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A London temple for tea and coffee people.

The people moving reverently from one shining exhibit to the next have about them the look of pilgrims. The air is heavy with the scent of exotic perfumes, and the soft background music is more classic than Muzak. Only, the people have all bought tickets, the exhibits are tea- and coffee-making devices dating back to the 1650's, and fresh teas and roasting coffee, not incense, create the fragrances, writes Special Correspondent Richard Clark.

In fact, in the few months since it opened its doors near Tower Bridge on the south bank of the Thames, Ernest Bramah's Museum of Tea and Coffee is now a temple for tea and coffee professionals, photographers from glossy style and "Good Taste" magazines, and increasing numbers of native Londoners and tourists.

The museum is housed in the Clove Building at Butlers Wharf, a few yards from the Design Museum in an area which once handled 6,000 chests of tea a day, and where many warehouses which have not yet been converted into elegant apartments, restaurants or shops still handle large quantities of aromatic spices.

All the items on display come from the huge collection which Bramah has built up over the past 36 years, as the result of an obsession that dates back to 1950, when he became an assistant on a tea plantation in Malawi (then Nyasaland). He trained as a tea taster with J. Lyons, had a spell with the Kenya Coffee Auctions and worked as a representative of the China National Tea Export Corporation. The idea for a museum occurred to him as far back as 1952, when he was attending the Mincing Lane auctions in the City of London and encountered American tourists who kept asking him wistfully where they could get a decent cup of coffee.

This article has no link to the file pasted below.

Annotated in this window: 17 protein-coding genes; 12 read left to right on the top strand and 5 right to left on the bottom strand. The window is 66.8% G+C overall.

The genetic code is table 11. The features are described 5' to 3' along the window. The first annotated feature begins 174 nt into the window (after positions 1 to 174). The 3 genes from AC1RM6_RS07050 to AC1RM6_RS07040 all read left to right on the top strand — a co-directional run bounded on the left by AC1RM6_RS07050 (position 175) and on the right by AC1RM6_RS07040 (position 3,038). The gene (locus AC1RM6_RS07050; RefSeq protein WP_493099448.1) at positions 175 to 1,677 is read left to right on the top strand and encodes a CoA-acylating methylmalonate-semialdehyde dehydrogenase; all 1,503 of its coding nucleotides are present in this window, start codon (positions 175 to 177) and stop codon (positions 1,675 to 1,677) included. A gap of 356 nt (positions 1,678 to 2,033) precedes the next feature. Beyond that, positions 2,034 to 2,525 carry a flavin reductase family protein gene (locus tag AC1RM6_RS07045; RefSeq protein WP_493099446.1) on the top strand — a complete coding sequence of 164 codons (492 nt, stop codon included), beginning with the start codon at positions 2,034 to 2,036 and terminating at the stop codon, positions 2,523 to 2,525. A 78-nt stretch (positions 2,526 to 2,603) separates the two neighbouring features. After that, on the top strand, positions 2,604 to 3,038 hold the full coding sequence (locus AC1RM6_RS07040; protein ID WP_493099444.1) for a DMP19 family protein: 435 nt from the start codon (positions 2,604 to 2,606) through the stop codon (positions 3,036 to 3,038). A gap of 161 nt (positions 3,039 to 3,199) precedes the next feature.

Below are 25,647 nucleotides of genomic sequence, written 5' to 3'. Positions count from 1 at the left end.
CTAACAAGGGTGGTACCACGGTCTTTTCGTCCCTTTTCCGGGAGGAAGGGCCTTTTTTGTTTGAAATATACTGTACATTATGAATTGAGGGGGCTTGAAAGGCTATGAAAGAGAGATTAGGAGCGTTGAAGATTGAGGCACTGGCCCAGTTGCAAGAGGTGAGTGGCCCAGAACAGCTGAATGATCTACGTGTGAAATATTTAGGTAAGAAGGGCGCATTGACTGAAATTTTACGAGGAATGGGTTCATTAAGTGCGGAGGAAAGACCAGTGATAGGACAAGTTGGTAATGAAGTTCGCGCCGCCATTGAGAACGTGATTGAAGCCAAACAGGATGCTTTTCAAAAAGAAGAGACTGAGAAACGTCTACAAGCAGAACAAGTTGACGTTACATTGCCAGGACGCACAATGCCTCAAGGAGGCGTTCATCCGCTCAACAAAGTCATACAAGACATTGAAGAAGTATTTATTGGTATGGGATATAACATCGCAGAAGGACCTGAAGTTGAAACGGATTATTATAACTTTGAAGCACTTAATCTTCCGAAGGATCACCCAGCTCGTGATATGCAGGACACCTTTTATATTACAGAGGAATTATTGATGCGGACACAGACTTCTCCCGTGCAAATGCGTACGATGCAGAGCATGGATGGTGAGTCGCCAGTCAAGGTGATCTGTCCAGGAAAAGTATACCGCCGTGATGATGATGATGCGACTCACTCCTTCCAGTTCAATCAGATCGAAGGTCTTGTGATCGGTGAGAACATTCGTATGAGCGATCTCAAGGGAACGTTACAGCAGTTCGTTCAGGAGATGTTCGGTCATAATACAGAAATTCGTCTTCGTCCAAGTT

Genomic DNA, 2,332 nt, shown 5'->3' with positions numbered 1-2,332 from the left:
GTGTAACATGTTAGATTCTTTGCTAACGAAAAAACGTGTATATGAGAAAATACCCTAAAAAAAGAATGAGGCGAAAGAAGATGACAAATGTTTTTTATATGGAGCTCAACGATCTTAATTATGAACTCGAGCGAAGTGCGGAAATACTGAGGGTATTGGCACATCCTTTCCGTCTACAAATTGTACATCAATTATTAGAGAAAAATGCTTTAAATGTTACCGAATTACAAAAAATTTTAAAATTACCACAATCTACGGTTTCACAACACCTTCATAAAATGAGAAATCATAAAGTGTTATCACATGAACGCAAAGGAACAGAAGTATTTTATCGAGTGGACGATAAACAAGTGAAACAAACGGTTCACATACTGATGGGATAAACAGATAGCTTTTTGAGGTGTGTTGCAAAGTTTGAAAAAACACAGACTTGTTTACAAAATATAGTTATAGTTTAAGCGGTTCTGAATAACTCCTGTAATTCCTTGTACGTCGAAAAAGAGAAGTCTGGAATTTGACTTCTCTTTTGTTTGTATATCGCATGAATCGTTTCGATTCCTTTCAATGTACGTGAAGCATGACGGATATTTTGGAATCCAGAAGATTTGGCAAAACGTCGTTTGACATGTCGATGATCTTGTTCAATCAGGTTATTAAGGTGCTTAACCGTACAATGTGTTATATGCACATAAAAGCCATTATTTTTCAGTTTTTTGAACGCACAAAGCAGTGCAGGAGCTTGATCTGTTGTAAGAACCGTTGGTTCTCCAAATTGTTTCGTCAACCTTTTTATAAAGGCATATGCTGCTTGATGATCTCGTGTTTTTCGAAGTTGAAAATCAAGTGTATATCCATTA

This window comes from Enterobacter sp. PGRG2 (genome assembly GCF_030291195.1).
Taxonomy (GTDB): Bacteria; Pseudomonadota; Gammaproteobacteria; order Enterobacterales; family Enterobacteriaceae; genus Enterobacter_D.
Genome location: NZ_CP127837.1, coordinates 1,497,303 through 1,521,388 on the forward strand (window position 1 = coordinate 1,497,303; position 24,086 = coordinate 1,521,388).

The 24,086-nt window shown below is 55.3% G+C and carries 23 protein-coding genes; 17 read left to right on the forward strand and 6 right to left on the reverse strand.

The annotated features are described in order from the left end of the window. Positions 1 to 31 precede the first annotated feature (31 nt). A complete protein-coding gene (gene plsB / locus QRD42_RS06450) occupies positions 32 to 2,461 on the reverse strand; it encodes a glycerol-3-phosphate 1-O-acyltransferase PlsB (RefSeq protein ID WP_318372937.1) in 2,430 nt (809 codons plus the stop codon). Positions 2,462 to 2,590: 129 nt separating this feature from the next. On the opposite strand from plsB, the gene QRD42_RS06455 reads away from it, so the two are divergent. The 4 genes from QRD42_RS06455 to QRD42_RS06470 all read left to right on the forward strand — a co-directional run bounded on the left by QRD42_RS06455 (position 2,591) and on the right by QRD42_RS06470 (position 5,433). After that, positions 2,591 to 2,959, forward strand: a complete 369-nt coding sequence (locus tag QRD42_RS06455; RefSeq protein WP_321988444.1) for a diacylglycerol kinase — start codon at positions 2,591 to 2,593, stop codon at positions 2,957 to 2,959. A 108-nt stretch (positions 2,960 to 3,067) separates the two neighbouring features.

The single biggest section of the museum contains no fewer than 1,000 teapots, including exquisite antique Chinese specimens, some of the creamware and china products from the English potteries which made good teapots generally affordable in the 18th Century, as well as the more delicate Meissen-ware and examples of quaint, curious and sometimes downright bizarre novelty teapots created by contemporary ceramicists.

There are rare and costly tea services, highly decorated mugs, copper and silver-plated tea urns and samovars, spoons, tea caddies and a great deal of general memorabilia. One of the urns, an elaborate, silverplated affair bought by Bramah after a tea company wound up one of its divisions, turned out to have been used at Buckingham Palace garden parties.

In the coffee section, the accent is less on ceramics and more on the mechanics of coffee-making. The automatic brewing devices in particular show just how much ingenuity and inventiveness our forbears were prepared to devote to the problem of making a good cup of coffee, and the beauty of many of the earliest machines demonstrates how highly they valued the product.

In a sense, the coffee-makers reflect Bramah's own work on designing and manufacturing catering and domestic coffee brewers, a task he pursued while running his own tea and coffee companies, and writing a series of elegant books on both the beverages and their artistic legacy. They include extraordinary English and French push-and-pull brewers which used steam pressure or a partial vacuum to force water through the grounds, urns in the shape of steam locomotives and a dangerous-looking automatic electric brewer from the 1920's. Steam pressure machines from the early 1820s lead on to today's espressos.

The range of American coffee-makers include the semi-automatic "Old Dominion" of the 1850's, and predecessors of the percolator from the early years of this century. But apart from the superb china and silverware coffee pots, the most beautiful of them all are probably the variations on the condenser-brewer patented by the Scottish engineer Robert Napier in the early 1840's, which continued to sell all over the world for the rest of the century.

Remembering the forlorn American visitors, the museum has its own coffee, tea, and snack area which dispenses only fine leaf teas - teabags are a Bramah nono - and a small souvenir shop. And as a sign of the future, a rising number of firms and institutions now use the museum as a venue for meetings and product launches.
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Title Annotation:Ernest Bramah's Museum of Tea and Coffee in London, England
Author:Clark, Richard
Publication:Tea & Coffee Trade Journal
Date:Aug 1, 1992
Previous Article:On the market.
Next Article:Provincial profiles of tea in China: Jiangxi and Guangxi provinces.

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